Thousands of businesses across the country are faced with the challenge of bringing staff back into offices and workplaces after an absence of 14 months caused by the Covid-19 crisis.
However, with the advent of home-working now expected to be a legacy of the coronavirus pandemic, Mr Miliband has called for new laws to protect the rights of employees.
The Labour MP for Doncaster North said: “The pandemic has accelerated changes in the way businesses and employees want to structure their work and lives.
“As we look ahead to our economy reopening and advice on working from home changing, we need legislation to enshrine stronger rights for people to work flexibly where possible.
“The Conservatives promised an employment bill - they've got to deliver."
Mr Miliband also warned that clear guidance must be provided by the Government to help provide clarity to business owners and allow some certainty which is vital to aid the economic recovery in the wake of coronavirus.
Figures published by the Government showed that the magnitude of the recession caused by the pandemic is unprecedented in modern times.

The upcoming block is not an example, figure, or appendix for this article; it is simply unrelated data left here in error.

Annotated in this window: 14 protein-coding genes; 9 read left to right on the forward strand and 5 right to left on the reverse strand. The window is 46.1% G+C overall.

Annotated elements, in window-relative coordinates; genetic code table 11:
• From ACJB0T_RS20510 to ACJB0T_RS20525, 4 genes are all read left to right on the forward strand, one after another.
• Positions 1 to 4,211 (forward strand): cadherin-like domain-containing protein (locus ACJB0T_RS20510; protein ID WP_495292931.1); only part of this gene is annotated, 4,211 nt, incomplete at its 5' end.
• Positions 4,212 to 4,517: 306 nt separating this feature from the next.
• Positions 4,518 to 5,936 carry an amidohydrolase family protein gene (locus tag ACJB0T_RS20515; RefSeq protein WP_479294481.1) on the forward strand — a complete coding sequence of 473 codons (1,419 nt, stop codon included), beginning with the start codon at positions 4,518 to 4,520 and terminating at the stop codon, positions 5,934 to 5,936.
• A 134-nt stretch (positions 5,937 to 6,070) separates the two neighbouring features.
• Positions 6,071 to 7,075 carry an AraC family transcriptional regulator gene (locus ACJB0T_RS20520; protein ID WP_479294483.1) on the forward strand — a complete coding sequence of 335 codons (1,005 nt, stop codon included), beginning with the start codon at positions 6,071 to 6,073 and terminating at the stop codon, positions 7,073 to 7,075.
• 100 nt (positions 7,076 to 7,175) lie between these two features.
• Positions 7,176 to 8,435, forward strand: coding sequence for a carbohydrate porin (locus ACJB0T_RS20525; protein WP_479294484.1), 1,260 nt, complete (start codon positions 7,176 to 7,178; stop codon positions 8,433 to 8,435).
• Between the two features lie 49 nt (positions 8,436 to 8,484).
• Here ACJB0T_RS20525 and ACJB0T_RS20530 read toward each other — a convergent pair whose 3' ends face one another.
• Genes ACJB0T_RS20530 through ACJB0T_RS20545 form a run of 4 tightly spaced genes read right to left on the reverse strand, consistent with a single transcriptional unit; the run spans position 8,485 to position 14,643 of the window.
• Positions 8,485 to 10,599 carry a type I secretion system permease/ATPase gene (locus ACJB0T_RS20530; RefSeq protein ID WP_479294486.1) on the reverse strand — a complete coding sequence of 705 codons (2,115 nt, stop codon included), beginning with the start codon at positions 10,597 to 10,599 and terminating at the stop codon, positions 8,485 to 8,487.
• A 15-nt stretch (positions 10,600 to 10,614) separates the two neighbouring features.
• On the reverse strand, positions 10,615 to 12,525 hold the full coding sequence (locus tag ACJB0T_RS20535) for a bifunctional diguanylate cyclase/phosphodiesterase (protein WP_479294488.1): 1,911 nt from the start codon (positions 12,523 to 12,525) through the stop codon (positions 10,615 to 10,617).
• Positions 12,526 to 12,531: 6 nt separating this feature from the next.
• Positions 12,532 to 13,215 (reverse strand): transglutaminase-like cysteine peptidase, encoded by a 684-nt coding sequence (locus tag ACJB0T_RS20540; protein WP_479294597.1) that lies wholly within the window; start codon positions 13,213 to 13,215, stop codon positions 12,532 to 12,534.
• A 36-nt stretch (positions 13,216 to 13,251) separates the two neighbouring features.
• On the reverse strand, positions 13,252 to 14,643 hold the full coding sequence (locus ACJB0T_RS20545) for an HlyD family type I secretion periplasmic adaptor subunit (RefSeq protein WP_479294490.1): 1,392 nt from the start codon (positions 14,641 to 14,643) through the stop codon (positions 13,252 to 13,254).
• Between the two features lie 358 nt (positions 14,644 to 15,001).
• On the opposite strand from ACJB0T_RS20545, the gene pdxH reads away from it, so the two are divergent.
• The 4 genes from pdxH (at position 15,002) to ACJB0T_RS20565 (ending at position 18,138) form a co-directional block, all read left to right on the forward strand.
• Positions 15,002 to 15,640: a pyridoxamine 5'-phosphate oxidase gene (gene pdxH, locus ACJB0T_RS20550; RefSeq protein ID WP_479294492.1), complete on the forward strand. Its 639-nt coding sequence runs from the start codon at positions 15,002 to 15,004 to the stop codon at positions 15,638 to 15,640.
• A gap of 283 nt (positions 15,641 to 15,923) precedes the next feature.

The gross domestic product (GDP) declined by 9.8 per cent last year, the steepest drop since consistent records began in 1948.
During the first lockdown, the UK’s GDP was 24 per cent lower in April last year than it was only two months earlier.
Mr Miliband said: “Businesses have operated under historic uncertainty during this crisis, worsened by the stop-start changes in advice and with details of economic support having far too often played catch up with public health announcements.
"It is right we have a clear roadmap and Labour supports that. But it is crucial the Government communicates clearly with businesses ahead of every stage of that roadmap about reopening, advice on working from home, and guidance on workplace safety.
“This information must not be drip-fed via the media. Economic support must also remain responsive to the public health situation and the roadmap timings.”
The Government is currently reviewing social distancing guidelines which a Cabinet Office spokeswoman said will inform the guidance from working from home.
She added that employees should “continue to work from home where they can” until the review is completed.